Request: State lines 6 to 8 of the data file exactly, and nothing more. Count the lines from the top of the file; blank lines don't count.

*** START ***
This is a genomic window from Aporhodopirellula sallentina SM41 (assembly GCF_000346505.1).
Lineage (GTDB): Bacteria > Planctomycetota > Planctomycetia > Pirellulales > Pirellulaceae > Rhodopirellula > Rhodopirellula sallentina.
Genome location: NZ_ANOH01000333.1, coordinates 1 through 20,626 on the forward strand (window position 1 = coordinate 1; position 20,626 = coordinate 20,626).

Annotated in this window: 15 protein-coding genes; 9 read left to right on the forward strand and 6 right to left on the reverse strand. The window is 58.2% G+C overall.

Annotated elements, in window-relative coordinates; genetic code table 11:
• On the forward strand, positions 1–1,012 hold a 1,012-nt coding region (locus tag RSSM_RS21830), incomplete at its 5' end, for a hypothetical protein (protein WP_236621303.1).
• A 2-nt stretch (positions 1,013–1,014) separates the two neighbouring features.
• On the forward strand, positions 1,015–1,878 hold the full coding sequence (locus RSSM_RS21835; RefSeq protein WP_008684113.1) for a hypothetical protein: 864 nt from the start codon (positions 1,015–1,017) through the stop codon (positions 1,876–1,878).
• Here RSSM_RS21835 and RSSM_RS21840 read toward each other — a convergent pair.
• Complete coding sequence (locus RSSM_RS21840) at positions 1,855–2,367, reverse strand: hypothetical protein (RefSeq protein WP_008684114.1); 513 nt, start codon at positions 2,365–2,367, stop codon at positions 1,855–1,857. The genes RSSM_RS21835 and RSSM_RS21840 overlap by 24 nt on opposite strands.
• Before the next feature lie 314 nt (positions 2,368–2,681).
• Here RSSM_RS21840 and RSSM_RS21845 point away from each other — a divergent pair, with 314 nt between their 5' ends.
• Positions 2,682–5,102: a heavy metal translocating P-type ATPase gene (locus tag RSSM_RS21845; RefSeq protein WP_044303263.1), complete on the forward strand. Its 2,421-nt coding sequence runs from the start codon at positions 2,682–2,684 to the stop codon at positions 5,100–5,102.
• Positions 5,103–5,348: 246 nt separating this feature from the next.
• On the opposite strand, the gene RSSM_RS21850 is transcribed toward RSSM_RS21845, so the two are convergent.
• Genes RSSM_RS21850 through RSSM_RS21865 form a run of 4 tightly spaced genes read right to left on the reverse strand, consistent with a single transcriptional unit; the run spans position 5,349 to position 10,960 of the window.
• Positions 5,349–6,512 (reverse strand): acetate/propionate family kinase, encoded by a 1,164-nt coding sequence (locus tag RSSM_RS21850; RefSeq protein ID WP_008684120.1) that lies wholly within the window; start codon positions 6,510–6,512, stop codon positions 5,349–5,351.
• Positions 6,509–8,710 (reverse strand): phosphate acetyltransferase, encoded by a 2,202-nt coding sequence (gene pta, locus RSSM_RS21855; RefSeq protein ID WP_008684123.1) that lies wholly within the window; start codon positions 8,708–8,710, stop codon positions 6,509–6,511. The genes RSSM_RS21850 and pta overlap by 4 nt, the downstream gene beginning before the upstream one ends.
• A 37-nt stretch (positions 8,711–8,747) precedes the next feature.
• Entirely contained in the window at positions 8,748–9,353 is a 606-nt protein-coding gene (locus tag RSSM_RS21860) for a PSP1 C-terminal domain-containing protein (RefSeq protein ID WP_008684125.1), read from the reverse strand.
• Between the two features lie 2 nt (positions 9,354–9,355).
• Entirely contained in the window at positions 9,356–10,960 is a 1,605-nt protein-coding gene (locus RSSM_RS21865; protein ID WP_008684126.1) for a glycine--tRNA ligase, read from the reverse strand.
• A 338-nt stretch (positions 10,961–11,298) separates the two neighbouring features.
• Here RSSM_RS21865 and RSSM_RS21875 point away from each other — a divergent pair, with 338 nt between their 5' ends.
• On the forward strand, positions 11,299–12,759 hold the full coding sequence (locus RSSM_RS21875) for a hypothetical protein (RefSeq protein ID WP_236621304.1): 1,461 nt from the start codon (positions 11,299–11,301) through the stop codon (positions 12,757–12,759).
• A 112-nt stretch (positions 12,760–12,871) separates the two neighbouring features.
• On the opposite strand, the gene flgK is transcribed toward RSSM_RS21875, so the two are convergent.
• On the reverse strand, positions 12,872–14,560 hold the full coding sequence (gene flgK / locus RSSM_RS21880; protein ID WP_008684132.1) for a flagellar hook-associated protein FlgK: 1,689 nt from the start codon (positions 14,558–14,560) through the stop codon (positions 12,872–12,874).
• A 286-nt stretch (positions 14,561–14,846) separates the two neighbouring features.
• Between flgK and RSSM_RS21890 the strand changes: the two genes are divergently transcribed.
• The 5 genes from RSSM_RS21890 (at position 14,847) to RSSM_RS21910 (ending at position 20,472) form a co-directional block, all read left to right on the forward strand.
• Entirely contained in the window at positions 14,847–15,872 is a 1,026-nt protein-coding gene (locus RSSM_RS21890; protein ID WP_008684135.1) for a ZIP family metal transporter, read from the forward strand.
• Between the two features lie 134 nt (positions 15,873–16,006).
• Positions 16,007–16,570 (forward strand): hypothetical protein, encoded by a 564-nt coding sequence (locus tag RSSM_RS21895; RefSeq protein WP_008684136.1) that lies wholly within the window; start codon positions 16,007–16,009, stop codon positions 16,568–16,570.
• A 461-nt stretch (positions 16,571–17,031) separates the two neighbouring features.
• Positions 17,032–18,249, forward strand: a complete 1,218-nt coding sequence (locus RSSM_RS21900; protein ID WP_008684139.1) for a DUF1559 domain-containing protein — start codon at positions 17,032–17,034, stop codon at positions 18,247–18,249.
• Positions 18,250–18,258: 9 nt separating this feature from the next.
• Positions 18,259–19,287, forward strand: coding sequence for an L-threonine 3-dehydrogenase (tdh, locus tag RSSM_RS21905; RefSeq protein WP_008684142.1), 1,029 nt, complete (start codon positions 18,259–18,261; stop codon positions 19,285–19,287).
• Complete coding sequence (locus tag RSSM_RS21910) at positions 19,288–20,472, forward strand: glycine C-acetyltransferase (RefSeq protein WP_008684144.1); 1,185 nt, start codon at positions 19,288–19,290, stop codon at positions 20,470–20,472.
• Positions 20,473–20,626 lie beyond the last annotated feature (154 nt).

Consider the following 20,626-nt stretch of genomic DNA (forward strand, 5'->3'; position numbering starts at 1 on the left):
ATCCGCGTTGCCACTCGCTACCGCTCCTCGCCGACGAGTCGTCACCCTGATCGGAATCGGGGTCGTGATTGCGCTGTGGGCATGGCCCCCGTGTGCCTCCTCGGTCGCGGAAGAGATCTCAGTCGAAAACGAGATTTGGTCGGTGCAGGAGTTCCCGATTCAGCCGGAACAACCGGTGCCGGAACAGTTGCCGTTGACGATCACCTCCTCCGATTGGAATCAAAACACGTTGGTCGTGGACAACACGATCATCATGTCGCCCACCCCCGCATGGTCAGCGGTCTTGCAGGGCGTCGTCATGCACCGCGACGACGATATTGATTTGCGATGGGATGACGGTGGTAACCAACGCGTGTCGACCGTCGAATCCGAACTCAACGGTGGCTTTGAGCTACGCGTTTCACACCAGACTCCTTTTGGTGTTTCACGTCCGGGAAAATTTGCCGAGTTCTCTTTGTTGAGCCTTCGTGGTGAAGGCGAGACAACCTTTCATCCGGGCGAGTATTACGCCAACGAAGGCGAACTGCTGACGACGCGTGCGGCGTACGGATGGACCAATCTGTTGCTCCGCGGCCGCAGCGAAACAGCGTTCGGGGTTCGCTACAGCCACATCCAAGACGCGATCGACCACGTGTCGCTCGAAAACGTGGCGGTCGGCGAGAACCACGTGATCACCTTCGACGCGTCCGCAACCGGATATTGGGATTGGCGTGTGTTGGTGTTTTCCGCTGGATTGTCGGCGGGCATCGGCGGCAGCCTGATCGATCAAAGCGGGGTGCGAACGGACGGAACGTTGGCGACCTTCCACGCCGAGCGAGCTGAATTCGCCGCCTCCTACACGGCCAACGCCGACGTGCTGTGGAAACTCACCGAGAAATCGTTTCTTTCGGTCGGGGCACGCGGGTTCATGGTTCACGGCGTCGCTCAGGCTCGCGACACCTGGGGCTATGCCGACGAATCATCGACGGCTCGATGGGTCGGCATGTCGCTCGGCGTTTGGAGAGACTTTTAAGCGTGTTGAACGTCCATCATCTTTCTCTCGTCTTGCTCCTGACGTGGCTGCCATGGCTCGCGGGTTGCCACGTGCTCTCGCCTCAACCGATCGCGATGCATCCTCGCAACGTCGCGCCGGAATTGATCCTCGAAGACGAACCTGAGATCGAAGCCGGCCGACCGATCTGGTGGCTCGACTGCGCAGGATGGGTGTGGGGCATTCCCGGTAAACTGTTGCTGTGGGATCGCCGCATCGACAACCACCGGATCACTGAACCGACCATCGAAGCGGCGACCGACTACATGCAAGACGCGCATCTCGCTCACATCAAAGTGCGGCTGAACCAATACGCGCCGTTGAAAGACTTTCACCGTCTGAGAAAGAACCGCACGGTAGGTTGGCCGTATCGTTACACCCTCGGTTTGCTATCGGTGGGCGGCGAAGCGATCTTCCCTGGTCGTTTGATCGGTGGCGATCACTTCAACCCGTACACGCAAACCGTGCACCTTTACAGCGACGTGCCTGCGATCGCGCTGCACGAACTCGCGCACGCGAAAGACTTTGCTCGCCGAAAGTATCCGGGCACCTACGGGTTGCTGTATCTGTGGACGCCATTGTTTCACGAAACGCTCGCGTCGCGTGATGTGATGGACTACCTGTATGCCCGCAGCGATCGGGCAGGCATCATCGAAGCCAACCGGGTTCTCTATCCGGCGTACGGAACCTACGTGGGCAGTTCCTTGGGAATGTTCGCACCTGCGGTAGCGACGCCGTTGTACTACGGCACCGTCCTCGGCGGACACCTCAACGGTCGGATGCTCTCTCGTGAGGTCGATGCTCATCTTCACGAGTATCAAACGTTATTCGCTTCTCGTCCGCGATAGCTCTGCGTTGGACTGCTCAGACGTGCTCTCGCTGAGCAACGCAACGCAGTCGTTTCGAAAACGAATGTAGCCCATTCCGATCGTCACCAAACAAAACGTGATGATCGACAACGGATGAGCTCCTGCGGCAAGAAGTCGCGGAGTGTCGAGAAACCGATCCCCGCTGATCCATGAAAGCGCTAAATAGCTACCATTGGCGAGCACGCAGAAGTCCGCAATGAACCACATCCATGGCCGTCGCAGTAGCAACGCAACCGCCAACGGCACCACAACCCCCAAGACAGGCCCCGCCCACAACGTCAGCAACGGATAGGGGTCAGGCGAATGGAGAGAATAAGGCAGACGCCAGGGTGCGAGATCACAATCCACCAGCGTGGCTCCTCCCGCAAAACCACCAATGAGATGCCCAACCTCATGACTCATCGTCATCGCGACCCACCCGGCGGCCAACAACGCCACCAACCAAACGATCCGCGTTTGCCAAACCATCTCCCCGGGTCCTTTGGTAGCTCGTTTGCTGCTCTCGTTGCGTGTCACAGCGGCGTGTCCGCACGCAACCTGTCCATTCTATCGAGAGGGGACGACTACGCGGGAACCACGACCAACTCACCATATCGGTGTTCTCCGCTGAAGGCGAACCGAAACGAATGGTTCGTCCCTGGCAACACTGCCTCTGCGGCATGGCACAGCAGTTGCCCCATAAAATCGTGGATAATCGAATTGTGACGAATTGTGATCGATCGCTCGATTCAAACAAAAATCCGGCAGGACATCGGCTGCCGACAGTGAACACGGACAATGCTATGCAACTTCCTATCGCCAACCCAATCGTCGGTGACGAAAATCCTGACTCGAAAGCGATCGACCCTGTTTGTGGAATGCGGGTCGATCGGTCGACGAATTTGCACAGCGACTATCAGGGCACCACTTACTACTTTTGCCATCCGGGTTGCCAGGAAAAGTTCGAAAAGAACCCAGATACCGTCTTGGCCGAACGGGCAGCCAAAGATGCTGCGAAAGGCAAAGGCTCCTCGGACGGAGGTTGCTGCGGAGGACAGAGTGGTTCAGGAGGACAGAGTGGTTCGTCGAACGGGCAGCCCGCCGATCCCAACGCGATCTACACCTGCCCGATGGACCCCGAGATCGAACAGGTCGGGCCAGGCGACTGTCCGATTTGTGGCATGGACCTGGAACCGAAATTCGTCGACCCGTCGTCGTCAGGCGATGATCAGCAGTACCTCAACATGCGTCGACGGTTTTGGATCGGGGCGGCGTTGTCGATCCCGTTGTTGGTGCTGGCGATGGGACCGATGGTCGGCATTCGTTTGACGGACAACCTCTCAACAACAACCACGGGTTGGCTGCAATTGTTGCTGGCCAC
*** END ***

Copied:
• On the forward strand, positions 1–1,012 hold a 1,012-nt coding region (locus tag RSSM_RS21830), incomplete at its 5' end, for a hypothetical protein (protein WP_236621303.1).
• A 2-nt stretch (positions 1,013–1,014) separates the two neighbouring features.
• On the forward strand, positions 1,015–1,878 hold the full coding sequence (locus RSSM_RS21835; RefSeq protein WP_008684113.1) for a hypothetical protein: 864 nt from the start codon (positions 1,015–1,017) through the stop codon (positions 1,876–1,878).